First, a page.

"I'm streaking too." I said.

"No way! That is awesome! Come with us! We have a ride and everything all set up."

"Are you all going together? NAKED?" I asked. This was an important question to me. Why would you want to run naked in a group? It was silly enough to run by yourself, but with a few other guys it would be like a free ballin' flopfest out there that would probably be as uncomfortable to watch as it would be to participate in. Clettis eased my fears immediately.

"We're not going naked! Are you nuts?! We're keeping our boxers on. It's just not worth it to go naked. Were you going to?!" he questioned. "NO!" I lied, relieved in the fact that someone else had some common sense working because mine was clearly on hiatus.

Clettis, Lane, and Kyle clued me in on their plan. They had two routes with a driver ready to pick them up. All I had to do was follow their lead. Looking back, I suppose having my own battle plan would have been a better way to go about this whole ordeal, but it honestly never crossed my mind. I was just going to run like there was no tomorrow. I figured I would get caught because I had other factors going against me. Because of the lung damage from CF and a mild case of cerebral palsey, I was not the very accomplished runner. My fastest long distance run was a brisk walk for most. Somebody up there must have been looking out for me because when I explained this to the guys, Clettis laughed and told me to go a little ahead of them and they would catch up to me. I had to admit I was nervous, but the worry that was overwhelming me earlier was transforming into excitement. This was turning into a lot more fun than it was supposed to be. We chucked our clothes in a bag and handed them to the driver who headed to the getaway car. Then, this big group of people surrounded us until we made it to the fence surrounding the field. This was it. No turning back now....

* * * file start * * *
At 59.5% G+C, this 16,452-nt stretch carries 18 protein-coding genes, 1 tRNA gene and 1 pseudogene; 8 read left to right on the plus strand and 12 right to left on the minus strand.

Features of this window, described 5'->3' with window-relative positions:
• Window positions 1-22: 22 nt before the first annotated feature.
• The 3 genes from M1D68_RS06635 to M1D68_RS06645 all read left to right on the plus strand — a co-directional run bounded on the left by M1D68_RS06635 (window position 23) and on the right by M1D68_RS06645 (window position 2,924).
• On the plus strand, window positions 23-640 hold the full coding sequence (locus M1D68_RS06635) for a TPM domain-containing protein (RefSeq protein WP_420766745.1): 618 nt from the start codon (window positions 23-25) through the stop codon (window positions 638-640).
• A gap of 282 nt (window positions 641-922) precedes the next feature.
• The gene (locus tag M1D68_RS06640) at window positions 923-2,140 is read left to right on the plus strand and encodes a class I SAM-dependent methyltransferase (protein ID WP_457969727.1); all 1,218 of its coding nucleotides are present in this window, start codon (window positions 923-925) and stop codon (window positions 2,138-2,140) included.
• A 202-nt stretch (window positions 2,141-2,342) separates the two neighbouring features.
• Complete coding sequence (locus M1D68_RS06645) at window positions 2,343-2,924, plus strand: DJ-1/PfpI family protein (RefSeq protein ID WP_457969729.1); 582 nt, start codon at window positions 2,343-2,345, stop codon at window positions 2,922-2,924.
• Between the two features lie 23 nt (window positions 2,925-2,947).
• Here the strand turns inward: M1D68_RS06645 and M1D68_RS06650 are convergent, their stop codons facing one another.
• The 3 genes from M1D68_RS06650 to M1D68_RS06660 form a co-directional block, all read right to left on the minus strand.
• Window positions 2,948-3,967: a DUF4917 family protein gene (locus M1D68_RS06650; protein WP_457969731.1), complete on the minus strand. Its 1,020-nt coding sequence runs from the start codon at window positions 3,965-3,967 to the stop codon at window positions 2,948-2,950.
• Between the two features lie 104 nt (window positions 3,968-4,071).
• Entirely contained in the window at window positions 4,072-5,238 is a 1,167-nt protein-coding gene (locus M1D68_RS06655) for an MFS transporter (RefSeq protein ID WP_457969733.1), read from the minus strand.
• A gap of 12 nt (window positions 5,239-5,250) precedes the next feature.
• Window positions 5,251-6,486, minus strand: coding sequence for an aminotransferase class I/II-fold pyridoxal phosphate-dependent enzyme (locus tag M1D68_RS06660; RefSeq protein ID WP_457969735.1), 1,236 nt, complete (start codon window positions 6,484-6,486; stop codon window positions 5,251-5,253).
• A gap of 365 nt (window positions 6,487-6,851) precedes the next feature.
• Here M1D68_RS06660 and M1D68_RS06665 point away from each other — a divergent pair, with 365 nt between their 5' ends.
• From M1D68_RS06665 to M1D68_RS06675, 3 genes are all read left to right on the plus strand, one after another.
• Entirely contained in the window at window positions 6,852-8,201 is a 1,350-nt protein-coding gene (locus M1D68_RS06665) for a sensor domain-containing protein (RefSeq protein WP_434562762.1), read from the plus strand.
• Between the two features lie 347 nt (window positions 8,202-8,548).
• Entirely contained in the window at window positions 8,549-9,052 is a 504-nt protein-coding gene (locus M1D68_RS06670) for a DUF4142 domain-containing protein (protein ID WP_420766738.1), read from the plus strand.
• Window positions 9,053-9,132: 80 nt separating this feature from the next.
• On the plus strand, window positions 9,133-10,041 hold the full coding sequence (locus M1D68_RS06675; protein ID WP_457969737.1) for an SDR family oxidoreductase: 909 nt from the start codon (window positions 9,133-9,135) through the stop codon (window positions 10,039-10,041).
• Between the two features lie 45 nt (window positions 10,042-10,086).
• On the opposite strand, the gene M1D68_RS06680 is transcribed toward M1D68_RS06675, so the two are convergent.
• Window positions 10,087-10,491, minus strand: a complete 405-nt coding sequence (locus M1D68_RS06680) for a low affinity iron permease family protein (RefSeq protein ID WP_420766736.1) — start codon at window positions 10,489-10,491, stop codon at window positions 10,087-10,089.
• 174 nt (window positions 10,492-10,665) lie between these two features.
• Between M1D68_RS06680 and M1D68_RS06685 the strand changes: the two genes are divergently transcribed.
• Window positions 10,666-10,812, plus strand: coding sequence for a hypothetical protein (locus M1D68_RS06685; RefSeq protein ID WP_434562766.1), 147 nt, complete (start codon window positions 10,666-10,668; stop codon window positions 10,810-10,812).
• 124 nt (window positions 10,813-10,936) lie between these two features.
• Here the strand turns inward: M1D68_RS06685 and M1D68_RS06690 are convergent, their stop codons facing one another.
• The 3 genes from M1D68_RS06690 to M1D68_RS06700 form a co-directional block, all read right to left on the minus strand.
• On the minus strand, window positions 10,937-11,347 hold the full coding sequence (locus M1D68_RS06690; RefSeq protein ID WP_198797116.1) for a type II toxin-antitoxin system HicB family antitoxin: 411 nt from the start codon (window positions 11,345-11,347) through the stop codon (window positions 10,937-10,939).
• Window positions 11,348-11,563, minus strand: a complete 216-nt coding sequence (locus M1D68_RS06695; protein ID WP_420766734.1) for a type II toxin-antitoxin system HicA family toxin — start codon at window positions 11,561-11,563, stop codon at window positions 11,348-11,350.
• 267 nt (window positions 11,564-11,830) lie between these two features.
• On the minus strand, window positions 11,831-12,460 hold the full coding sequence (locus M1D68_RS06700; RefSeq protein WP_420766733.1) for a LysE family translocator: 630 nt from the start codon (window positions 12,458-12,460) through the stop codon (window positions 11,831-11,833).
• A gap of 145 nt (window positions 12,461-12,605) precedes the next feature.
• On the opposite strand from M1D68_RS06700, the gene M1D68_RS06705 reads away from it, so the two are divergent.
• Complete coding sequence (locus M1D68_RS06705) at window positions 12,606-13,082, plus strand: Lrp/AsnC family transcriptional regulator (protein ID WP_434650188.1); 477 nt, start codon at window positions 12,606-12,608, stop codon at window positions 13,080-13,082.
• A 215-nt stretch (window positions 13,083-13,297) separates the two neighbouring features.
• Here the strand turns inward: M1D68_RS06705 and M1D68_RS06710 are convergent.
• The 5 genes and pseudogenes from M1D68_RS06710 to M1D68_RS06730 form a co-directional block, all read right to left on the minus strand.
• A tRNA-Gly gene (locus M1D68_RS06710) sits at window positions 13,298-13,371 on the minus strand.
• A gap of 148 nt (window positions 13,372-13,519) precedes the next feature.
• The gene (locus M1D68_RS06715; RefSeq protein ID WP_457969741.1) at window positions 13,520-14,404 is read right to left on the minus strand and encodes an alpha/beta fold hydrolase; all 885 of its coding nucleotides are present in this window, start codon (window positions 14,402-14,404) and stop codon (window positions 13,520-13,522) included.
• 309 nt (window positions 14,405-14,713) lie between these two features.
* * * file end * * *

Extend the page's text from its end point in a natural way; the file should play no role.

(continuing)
A slap on the back for encouragement from the guys and I was off! I ran like...well, like a toddler taking his first steps. It was kind of pitiful, but I was doing it! Just as I started to build up to kindergartner speed, a blur of three bodies passed me and the crowd rose to their feet. Clettis, Lane, and Kyle were beyond me in milliseconds and I nervously watched where they were going. They headed to the left, where a seven foot fence stood. Those three seemed to leap over it like gazelles. "Come on, Mogs! Move your ass!" I finally made it to the fence and, by the power of all that is good and holy, I climbed over the top with little difficulty. Mustering all the energy I had left, I headed toward the adjacent woods. Just then, I turned to glance over my shoulder and could see security headed our way. There we were sitting in the woods in nothing but our boxers as the security guards continued their search. They gave up quickly and headed back toward the stadium. When the coast was clear we jumped into the moving car and sped off into the night.